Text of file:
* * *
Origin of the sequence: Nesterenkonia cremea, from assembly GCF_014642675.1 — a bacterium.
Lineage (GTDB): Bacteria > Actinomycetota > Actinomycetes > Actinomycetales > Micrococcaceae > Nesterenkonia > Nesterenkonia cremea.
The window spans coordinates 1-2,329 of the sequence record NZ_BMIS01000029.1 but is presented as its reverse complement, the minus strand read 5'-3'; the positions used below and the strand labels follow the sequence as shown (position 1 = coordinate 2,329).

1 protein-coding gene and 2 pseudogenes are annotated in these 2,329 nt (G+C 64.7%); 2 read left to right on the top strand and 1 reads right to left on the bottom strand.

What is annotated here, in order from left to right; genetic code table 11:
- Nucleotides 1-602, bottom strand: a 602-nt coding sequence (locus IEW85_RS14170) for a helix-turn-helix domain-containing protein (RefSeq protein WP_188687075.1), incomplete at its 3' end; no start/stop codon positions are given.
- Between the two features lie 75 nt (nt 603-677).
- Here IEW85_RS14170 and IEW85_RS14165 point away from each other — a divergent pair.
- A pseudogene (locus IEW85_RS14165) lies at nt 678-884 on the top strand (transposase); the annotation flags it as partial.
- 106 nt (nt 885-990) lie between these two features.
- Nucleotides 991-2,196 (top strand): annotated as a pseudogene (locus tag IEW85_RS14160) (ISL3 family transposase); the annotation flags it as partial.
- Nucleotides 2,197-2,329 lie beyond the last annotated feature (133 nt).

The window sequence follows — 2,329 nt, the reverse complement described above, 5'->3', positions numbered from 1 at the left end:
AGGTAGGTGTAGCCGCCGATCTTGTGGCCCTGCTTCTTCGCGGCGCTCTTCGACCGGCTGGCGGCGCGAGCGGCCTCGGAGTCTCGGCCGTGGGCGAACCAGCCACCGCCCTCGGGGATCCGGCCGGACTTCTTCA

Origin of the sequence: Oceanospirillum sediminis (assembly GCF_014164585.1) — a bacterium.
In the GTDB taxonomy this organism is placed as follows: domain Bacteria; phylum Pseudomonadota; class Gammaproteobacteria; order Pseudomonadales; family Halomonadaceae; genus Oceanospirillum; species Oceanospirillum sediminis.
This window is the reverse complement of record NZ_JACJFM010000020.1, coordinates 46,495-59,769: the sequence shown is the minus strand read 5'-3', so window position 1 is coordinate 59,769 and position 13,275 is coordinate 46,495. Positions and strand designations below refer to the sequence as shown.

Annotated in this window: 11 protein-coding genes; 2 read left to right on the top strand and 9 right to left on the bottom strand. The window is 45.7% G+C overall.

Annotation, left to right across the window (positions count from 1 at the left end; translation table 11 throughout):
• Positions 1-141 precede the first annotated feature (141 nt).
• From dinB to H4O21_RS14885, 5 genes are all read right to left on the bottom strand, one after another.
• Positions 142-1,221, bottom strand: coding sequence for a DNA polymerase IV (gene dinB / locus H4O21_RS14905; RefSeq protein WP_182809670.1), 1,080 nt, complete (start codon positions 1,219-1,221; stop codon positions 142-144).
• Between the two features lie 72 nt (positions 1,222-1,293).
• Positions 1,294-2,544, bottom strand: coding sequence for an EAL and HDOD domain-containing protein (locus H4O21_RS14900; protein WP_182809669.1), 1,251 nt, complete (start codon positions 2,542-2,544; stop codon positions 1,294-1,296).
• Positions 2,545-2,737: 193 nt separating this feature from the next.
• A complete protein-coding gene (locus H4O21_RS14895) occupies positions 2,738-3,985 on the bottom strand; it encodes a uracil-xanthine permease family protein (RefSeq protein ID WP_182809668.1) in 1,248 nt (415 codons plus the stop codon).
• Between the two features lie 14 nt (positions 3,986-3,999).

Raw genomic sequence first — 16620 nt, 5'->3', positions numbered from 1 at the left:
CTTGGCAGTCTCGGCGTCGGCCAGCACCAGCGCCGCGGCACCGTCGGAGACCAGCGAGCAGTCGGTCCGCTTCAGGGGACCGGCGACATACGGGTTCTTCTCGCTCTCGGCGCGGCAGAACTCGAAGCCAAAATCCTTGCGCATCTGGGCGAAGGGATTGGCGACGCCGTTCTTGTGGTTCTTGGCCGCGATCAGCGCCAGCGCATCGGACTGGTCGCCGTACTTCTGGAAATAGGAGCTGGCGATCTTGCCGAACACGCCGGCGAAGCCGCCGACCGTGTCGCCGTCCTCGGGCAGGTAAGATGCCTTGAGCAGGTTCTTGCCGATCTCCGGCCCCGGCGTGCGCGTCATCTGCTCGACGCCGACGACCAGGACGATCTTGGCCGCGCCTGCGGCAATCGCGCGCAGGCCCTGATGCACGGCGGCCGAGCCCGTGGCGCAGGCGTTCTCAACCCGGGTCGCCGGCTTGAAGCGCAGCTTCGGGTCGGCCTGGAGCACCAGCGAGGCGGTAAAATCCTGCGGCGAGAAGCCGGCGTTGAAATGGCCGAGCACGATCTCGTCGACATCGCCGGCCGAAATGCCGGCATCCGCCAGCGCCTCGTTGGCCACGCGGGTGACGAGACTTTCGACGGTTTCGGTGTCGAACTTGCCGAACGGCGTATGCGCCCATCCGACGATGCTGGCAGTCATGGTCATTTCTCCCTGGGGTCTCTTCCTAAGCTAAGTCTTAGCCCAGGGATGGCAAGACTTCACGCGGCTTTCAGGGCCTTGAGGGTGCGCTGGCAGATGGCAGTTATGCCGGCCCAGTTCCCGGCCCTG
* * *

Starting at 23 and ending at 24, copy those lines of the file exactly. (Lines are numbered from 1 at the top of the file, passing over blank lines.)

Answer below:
• Between the two features lie 72 nt (positions 1,222-1,293).
• Positions 1,294-2,544, bottom strand: coding sequence for an EAL and HDOD domain-containing protein (locus H4O21_RS14900; protein WP_182809669.1), 1,251 nt, complete (start codon positions 2,542-2,544; stop codon positions 1,294-1,296).